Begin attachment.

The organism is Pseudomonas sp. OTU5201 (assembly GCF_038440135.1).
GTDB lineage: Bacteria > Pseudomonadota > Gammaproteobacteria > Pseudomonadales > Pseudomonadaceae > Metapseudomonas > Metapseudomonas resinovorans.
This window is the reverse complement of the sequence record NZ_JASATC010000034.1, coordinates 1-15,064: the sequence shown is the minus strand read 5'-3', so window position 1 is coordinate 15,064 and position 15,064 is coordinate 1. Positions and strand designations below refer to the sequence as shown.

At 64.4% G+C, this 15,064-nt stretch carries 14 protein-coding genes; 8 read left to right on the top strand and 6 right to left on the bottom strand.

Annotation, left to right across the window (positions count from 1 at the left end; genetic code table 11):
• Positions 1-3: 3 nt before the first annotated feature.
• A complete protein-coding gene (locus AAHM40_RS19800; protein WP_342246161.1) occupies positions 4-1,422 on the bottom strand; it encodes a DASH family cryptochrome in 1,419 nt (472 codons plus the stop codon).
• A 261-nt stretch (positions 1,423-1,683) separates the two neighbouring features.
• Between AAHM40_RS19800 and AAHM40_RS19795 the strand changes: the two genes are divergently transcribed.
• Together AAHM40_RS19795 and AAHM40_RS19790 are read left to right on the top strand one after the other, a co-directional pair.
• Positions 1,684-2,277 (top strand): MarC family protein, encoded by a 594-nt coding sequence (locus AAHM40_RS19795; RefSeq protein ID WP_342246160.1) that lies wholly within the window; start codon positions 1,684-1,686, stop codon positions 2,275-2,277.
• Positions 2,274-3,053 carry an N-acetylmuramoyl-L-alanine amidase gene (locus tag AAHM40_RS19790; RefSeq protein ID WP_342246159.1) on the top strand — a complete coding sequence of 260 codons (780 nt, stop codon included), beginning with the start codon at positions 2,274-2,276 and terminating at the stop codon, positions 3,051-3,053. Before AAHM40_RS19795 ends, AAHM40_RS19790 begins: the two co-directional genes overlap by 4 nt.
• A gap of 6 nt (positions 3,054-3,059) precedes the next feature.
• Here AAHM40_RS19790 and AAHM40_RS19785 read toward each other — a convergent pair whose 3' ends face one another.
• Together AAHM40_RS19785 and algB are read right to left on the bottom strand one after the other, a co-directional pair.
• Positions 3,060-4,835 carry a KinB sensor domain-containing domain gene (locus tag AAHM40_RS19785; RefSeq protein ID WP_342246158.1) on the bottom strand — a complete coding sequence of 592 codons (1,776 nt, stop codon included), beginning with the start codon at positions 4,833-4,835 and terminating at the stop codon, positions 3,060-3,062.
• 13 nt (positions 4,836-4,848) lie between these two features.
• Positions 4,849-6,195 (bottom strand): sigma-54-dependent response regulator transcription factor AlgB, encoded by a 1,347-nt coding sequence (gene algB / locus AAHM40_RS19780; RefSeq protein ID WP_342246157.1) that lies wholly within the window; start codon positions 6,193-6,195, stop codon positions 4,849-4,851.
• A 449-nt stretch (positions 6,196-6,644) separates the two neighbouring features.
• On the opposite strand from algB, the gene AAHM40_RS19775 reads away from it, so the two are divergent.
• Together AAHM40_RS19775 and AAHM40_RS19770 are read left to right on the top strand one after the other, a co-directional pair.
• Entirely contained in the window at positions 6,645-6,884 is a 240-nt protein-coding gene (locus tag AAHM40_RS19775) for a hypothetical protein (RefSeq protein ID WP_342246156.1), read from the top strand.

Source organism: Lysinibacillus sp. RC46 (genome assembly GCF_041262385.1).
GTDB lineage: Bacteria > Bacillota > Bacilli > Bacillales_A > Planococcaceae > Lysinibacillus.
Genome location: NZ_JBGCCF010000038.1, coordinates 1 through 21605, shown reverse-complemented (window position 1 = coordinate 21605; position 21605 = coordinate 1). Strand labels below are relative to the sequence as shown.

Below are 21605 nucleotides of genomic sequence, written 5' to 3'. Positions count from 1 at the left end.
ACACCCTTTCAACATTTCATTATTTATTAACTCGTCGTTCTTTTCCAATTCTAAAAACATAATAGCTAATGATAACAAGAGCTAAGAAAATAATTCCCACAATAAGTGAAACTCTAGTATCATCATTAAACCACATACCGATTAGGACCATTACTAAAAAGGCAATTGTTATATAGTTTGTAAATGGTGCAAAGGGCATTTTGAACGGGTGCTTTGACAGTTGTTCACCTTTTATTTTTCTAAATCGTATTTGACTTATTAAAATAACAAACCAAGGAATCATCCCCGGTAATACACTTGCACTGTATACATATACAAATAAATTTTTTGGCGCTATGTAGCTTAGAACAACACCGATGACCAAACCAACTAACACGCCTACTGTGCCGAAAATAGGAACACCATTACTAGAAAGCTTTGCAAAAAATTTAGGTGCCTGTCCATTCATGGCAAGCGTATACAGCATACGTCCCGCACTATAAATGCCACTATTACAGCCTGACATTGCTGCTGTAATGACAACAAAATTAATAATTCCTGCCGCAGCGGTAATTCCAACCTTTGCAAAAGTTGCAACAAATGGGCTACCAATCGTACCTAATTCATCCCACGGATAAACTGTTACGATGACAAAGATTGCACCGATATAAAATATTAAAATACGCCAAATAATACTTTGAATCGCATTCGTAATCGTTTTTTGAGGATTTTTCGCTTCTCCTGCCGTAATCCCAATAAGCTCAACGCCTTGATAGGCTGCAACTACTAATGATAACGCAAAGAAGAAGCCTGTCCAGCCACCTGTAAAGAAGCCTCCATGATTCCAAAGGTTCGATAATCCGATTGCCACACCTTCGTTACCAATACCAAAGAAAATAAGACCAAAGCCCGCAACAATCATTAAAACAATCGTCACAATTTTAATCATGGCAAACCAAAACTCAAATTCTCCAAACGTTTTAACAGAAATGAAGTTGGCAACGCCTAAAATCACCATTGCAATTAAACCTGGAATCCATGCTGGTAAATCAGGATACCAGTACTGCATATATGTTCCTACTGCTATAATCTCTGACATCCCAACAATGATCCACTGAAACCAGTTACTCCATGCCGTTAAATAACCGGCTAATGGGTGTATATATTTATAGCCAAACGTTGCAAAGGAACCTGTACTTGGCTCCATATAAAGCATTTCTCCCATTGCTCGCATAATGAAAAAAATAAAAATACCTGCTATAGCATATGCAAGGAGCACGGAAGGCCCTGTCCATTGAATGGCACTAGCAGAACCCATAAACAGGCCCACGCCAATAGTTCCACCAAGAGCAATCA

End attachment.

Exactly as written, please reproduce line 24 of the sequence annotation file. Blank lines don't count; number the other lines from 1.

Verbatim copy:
GTDB lineage: Bacteria > Bacillota > Bacilli > Bacillales_A > Planococcaceae > Lysinibacillus.